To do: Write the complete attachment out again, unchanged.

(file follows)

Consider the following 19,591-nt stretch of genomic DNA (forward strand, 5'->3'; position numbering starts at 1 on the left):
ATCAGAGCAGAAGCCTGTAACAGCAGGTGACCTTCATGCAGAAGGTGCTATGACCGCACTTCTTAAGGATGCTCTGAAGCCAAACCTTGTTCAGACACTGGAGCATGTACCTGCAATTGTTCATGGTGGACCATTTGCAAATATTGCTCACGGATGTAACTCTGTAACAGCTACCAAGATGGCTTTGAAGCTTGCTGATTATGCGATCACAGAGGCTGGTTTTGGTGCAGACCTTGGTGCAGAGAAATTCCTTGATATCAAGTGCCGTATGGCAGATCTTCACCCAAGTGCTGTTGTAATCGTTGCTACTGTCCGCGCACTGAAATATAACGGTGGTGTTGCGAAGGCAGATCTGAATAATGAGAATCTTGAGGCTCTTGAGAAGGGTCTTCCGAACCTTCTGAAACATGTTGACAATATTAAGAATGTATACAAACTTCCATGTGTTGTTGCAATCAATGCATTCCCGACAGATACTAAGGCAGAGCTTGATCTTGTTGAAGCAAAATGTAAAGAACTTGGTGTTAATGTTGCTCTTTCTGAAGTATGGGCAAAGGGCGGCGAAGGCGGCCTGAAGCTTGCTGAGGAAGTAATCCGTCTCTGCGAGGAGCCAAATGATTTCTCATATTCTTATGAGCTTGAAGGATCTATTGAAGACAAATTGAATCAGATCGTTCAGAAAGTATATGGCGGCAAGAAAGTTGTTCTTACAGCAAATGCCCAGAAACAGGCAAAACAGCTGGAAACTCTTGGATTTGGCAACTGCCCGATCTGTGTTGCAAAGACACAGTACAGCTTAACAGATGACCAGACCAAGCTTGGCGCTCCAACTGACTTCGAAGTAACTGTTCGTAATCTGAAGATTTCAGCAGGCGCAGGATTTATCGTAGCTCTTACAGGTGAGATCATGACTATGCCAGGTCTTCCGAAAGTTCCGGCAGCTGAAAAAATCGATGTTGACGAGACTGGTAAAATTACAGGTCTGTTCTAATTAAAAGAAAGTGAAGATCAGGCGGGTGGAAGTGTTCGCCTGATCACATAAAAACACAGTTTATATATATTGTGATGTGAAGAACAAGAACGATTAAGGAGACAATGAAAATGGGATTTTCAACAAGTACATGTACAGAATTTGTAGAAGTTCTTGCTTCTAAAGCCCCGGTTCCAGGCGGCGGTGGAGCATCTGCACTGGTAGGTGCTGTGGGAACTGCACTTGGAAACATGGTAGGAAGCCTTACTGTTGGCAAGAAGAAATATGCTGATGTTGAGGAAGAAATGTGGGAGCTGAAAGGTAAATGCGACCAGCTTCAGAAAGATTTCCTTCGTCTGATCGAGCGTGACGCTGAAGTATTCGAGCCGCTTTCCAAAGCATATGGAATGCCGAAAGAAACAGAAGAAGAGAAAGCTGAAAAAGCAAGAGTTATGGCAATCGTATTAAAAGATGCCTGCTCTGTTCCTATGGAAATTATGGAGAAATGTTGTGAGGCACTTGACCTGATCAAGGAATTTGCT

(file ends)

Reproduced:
Consider the following 19,591-nt stretch of genomic DNA (forward strand, 5'->3'; position numbering starts at 1 on the left):
ATCAGAGCAGAAGCCTGTAACAGCAGGTGACCTTCATGCAGAAGGTGCTATGACCGCACTTCTTAAGGATGCTCTGAAGCCAAACCTTGTTCAGACACTGGAGCATGTACCTGCAATTGTTCATGGTGGACCATTTGCAAATATTGCTCACGGATGTAACTCTGTAACAGCTACCAAGATGGCTTTGAAGCTTGCTGATTATGCGATCACAGAGGCTGGTTTTGGTGCAGACCTTGGTGCAGAGAAATTCCTTGATATCAAGTGCCGTATGGCAGATCTTCACCCAAGTGCTGTTGTAATCGTTGCTACTGTCCGCGCACTGAAATATAACGGTGGTGTTGCGAAGGCAGATCTGAATAATGAGAATCTTGAGGCTCTTGAGAAGGGTCTTCCGAACCTTCTGAAACATGTTGACAATATTAAGAATGTATACAAACTTCCATGTGTTGTTGCAATCAATGCATTCCCGACAGATACTAAGGCAGAGCTTGATCTTGTTGAAGCAAAATGTAAAGAACTTGGTGTTAATGTTGCTCTTTCTGAAGTATGGGCAAAGGGCGGCGAAGGCGGCCTGAAGCTTGCTGAGGAAGTAATCCGTCTCTGCGAGGAGCCAAATGATTTCTCATATTCTTATGAGCTTGAAGGATCTATTGAAGACAAATTGAATCAGATCGTTCAGAAAGTATATGGCGGCAAGAAAGTTGTTCTTACAGCAAATGCCCAGAAACAGGCAAAACAGCTGGAAACTCTTGGATTTGGCAACTGCCCGATCTGTGTTGCAAAGACACAGTACAGCTTAACAGATGACCAGACCAAGCTTGGCGCTCCAACTGACTTCGAAGTAACTGTTCGTAATCTGAAGATTTCAGCAGGCGCAGGATTTATCGTAGCTCTTACAGGTGAGATCATGACTATGCCAGGTCTTCCGAAAGTTCCGGCAGCTGAAAAAATCGATGTTGACGAGACTGGTAAAATTACAGGTCTGTTCTAATTAAAAGAAAGTGAAGATCAGGCGGGTGGAAGTGTTCGCCTGATCACATAAAAACACAGTTTATATATATTGTGATGTGAAGAACAAGAACGATTAAGGAGACAATGAAAATGGGATTTTCAACAAGTACATGTACAGAATTTGTAGAAGTTCTTGCTTCTAAAGCCCCGGTTCCAGGCGGCGGTGGAGCATCTGCACTGGTAGGTGCTGTGGGAACTGCACTTGGAAACATGGTAGGAAGCCTTACTGTTGGCAAGAAGAAATATGCTGATGTTGAGGAAGAAATGTGGGAGCTGAAAGGTAAATGCGACCAGCTTCAGAAAGATTTCCTTCGTCTGATCGAGCGTGACGCTGAAGTATTCGAGCCGCTTTCCAAAGCATATGGAATGCCGAAAGAAACAGAAGAAGAGAAAGCTGAAAAAGCAAGAGTTATGGCAATCGTATTAAAAGATGCCTGCTCTGTTCCTATGGAAATTATGGAGAAATGTTGTGAGGCACTTGACCTGATCAAGGAATTTGCT